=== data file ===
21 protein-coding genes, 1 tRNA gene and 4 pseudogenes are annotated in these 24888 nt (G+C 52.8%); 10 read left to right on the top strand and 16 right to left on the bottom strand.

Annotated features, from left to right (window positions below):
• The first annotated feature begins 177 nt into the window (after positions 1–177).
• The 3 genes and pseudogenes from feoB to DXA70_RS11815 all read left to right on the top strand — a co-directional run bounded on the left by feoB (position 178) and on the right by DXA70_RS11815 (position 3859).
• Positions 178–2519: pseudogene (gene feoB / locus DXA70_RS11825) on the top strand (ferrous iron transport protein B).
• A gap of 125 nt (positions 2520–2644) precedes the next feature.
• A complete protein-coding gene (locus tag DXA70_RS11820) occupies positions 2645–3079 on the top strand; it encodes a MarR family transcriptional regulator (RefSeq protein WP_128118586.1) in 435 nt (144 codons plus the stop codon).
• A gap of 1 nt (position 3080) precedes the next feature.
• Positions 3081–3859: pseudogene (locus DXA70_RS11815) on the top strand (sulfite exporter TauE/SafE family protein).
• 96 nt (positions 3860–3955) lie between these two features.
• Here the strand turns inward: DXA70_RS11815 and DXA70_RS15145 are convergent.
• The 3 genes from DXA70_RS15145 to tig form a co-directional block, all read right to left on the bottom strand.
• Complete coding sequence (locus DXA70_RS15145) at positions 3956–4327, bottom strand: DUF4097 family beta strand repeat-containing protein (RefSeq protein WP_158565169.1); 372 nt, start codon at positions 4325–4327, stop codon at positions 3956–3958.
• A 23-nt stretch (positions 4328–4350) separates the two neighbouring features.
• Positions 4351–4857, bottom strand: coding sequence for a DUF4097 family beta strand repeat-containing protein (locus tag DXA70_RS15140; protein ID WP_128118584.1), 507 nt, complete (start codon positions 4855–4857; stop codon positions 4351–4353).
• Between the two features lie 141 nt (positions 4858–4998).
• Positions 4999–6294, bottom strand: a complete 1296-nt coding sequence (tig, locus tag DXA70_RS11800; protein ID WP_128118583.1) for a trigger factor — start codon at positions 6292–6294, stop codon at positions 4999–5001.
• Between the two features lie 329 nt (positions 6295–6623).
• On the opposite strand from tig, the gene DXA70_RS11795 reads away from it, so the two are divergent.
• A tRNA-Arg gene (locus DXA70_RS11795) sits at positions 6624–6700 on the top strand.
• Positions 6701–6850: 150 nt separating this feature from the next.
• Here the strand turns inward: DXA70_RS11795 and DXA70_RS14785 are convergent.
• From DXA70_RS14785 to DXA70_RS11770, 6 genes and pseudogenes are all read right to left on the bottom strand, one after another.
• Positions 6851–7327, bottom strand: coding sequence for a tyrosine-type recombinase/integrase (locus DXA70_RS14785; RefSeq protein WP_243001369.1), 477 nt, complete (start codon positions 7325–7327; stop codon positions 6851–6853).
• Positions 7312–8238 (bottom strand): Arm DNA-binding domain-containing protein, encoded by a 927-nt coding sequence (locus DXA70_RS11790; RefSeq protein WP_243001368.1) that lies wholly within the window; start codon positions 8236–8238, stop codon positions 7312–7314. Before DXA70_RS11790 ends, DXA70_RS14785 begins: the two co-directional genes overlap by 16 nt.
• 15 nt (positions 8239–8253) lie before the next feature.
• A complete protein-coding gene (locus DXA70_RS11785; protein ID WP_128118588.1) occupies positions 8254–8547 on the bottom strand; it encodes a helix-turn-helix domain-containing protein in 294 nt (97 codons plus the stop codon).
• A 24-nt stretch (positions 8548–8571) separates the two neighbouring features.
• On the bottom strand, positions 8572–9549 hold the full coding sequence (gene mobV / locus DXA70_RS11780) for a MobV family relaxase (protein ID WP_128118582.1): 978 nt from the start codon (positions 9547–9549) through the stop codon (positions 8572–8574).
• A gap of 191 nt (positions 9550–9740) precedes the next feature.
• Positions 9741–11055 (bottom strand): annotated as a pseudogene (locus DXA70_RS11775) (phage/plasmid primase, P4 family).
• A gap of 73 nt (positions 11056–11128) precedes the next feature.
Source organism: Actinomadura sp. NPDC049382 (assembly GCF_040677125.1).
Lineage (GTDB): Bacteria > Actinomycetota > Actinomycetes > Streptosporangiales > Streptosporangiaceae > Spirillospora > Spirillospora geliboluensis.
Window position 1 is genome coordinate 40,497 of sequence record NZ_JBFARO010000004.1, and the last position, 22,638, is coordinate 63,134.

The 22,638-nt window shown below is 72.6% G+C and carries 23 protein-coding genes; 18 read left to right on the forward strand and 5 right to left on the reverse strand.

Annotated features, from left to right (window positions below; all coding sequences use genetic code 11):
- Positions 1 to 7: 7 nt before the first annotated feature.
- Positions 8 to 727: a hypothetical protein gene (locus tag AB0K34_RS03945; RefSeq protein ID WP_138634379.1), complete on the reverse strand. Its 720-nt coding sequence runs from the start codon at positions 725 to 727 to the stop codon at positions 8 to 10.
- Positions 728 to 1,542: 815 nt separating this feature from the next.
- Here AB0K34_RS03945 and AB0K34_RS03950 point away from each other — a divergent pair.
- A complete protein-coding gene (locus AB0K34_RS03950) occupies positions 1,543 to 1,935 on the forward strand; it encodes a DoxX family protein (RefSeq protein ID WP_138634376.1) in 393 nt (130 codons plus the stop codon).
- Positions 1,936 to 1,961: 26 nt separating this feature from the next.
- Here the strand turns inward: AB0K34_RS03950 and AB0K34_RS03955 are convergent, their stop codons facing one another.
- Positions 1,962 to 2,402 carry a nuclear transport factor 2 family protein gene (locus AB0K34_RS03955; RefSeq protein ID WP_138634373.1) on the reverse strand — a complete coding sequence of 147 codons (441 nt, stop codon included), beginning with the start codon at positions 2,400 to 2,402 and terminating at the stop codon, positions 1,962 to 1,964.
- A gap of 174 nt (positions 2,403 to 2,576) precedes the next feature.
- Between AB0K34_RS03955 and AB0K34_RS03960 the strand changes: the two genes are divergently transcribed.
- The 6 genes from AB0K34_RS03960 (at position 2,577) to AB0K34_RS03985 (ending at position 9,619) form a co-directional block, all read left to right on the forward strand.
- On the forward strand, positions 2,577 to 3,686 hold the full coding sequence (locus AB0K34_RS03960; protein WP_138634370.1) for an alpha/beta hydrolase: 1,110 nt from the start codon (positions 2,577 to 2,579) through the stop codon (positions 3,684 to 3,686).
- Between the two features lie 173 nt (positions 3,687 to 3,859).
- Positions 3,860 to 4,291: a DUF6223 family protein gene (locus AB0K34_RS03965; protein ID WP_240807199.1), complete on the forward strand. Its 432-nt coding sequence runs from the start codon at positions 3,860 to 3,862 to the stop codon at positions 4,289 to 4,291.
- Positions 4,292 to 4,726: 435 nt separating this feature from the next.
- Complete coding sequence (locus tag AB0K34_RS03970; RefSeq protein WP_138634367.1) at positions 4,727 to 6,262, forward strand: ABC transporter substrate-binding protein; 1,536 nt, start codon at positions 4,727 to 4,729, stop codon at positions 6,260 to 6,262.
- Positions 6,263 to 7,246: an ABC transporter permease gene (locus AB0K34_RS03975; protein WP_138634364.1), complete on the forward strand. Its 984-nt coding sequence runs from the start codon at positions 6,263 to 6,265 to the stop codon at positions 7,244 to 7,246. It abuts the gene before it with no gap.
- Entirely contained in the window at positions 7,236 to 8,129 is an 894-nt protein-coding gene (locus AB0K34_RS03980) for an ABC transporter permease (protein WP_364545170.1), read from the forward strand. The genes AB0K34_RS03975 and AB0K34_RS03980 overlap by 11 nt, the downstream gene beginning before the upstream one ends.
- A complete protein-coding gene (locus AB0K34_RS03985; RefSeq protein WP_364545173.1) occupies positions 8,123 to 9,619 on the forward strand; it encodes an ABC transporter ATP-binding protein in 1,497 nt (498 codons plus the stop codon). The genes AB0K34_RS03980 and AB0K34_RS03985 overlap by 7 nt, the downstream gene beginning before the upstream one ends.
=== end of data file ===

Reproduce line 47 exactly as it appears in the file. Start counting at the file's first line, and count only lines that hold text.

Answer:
- Between AB0K34_RS03955 and AB0K34_RS03960 the strand changes: the two genes are divergently transcribed.